Take the 2-minute tour ×
Mathematics Stack Exchange is a question and answer site for people studying math at any level and professionals in related fields. It's 100% free, no registration required.

I want to find a formula for the sum of this series using its general term. How to do it?

Series $$ S_n = \underbrace{1/3 + 2/21 + 3/91 + 4/273 + \cdots}_{n \text{ terms}} $$

General Term

$$ S_n = \sum_{i=1}^{n} \frac{i}{i^4+i^2+1} $$

share|improve this question
I changed n\ \mbox{terms} to n\text{ terms}. The mismatch in sizes of fonts resulted from use of an incorrect method. –  Michael Hardy Jul 12 at 22:23

3 Answers 3

up vote 8 down vote accepted

Using partial fractions, we get $\dfrac{i}{i^4+i^2+1} = \dfrac{\tfrac{1}{2}}{i^2-i+1} - \dfrac{\tfrac{1}{2}}{i^2+i+1}$.

Thus, $S_n = \displaystyle\sum_{i = 1}^{n}\dfrac{i}{i^4+i^2+1} = \dfrac{1}{2}\sum_{i = 1}^{n}\dfrac{1}{i^2-i+1} - \dfrac{1}{i^2+i+1}$.

Since $(i+1)^2-(i+1)+1 = i^2+i+1$, this sum telescopes to $S_n = \dfrac{1}{2}\left(1 - \dfrac{1}{n^2+n+1}\right)$.

Taking the limit as $n \to \infty$ gives $S = \dfrac{1}{2}$.

share|improve this answer
thank you so much,but i have one doubt ,in which cases can i apply partial fraction to calculate sum? –  user3481652 Jul 12 at 20:47
Anytime you have a rational function (whose numerator has a smaller degree than its denominator), you can always try using partial fractions. Whether or not it will lead to a solution depends on the particular problem. –  JimmyK4542 Jul 12 at 20:49
okay thank you for your help :) –  user3481652 Jul 12 at 20:51
Note that the factorisation $i^4+i^2+1=(i^2+i+1)(i^2-i+1)$ comes easily if you notice that $(i^2-1)(i^4+i^2+1)=i^6-1=(i^3+1)(i^3-1)=(i+1)(i^2-i+1)(i-1)(i^2+i+1)$ –  Mark Bennet Jul 12 at 21:06

Use partial fractions,

$$ \frac{i}{i^4+i^2+1} = \frac{1}{2(i^2-i+1)}-\frac{1}{2(i^2+i+1)} $$

share|improve this answer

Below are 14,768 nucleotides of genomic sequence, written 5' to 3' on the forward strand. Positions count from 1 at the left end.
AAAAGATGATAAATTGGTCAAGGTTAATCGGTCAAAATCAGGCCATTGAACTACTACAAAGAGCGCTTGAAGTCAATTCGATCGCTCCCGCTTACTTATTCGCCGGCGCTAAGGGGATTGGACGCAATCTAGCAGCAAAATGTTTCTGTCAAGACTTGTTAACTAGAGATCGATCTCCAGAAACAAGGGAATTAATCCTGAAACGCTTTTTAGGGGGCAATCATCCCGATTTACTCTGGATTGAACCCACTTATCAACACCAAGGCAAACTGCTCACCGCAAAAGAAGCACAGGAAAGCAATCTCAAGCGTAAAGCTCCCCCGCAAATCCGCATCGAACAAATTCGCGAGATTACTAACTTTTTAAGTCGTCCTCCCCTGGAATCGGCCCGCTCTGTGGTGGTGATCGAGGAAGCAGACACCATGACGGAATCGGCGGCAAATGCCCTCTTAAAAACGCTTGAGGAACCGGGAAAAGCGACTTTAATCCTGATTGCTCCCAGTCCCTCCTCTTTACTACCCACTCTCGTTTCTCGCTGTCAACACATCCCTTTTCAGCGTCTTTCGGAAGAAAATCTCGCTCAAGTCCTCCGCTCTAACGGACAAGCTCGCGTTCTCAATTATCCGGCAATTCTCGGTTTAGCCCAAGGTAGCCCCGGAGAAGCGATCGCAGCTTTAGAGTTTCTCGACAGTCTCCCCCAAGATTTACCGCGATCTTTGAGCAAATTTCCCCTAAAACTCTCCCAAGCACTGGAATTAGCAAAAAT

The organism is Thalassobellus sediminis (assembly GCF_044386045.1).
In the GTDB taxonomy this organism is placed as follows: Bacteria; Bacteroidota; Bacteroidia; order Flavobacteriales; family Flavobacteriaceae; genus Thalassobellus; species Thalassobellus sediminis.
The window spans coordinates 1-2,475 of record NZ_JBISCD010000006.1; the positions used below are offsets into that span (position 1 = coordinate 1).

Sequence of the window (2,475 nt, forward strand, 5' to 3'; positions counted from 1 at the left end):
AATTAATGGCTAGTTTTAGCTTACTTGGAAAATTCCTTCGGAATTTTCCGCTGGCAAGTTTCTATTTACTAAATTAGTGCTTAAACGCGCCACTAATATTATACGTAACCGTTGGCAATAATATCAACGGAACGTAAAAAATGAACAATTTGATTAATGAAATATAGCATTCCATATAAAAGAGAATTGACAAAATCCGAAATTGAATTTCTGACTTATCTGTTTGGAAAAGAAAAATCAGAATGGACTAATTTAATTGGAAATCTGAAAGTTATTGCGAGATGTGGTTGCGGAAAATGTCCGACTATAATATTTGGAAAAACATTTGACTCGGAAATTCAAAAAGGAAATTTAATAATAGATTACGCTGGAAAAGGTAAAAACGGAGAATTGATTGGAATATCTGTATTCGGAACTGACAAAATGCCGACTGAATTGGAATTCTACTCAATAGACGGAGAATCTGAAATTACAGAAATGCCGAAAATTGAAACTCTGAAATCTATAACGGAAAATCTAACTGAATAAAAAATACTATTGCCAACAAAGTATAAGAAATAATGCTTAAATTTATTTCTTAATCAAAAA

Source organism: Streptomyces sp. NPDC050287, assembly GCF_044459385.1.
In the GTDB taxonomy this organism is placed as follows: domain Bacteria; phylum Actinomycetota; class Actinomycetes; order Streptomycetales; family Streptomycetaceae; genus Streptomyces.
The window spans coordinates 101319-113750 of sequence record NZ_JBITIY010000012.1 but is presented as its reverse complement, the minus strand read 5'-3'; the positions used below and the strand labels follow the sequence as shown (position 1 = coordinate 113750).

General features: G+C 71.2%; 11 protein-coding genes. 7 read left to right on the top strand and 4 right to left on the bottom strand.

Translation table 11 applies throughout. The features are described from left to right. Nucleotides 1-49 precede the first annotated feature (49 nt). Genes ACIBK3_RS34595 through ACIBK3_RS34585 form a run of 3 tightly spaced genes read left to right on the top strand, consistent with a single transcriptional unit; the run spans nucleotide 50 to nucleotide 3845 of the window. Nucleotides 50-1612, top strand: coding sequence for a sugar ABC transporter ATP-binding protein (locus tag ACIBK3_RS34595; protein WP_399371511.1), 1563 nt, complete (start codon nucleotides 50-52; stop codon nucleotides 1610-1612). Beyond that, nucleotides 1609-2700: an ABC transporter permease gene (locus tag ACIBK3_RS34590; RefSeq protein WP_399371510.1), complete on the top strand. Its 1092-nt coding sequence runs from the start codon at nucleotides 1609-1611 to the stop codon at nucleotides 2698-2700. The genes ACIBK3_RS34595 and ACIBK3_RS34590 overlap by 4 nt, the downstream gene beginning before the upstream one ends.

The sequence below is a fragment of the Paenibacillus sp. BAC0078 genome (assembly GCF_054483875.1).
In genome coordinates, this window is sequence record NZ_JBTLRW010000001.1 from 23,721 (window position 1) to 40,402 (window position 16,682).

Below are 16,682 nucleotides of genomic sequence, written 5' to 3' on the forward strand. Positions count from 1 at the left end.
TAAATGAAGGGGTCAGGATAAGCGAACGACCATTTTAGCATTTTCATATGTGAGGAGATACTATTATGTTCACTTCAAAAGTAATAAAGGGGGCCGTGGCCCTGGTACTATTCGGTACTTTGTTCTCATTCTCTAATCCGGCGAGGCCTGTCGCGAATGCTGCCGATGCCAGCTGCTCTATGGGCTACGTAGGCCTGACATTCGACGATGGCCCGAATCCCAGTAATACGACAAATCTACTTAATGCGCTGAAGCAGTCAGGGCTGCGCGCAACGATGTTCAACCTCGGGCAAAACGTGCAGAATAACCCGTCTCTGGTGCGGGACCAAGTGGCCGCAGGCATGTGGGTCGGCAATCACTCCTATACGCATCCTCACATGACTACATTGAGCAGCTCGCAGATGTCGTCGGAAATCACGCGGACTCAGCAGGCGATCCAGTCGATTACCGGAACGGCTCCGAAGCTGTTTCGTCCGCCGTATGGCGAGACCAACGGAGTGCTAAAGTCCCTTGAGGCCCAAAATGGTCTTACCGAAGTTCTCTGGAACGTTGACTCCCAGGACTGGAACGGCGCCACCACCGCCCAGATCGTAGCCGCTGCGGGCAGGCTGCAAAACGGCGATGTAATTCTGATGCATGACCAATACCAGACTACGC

Write it out:

$$ \begin{eqnarray} \sum_{i=1}^\infty \frac{i}{i^4 + i^2 + 1} &=& \sum_{i=1}^\infty \left( \frac{2}{4i^2 - 4i + 4} - \frac{2}{4i^2 + 4i + 4}\right)\\ &=& \sum_{i=1}^\infty \left( \frac{2}{\Big(2i-1\Big)^2 + 3} - \frac{2}{\Big( 2i + 1\Big)^2 + 3}\right)\\ &=& \frac{2}{\Big( 2 - 1\Big)^2 + 3} + \sum_{i=1}^\infty \left( \frac{2}{\Big(2i+1\Big)^2 + 3} - \frac{2}{\Big( 2i + 1\Big)^2 + 3}\right)\\ &=& \frac{1}{2}. \end{eqnarray} $$

share|improve this answer
Mind to give reason for downvote? –  johannesvalks Jul 12 at 21:06
I didn't downvote you. But I think you posted the solution AFTER other users. I think they care about "speed" + "accuracy"....next time... –  ah-huh-moment. Jul 12 at 21:35
Well - that is the problem when you reply a post and in the mean time you watch the worldcup so you are late with the final result.... Thanks for the tip / advice!! –  johannesvalks Jul 12 at 21:39
@ user2584283 I think the OP asks for (a formula for) the sum of the series. –  user84413 Jul 13 at 1:01
If you look at the question's edit history, you will see that at one time, it asked for the sum of the infinite series, not just the first $n$ terms. –  JimmyK4542 Jul 13 at 1:41

Your Answer


By posting your answer, you agree to the privacy policy and terms of service.

Not the answer you're looking for? Browse other questions tagged or ask your own question.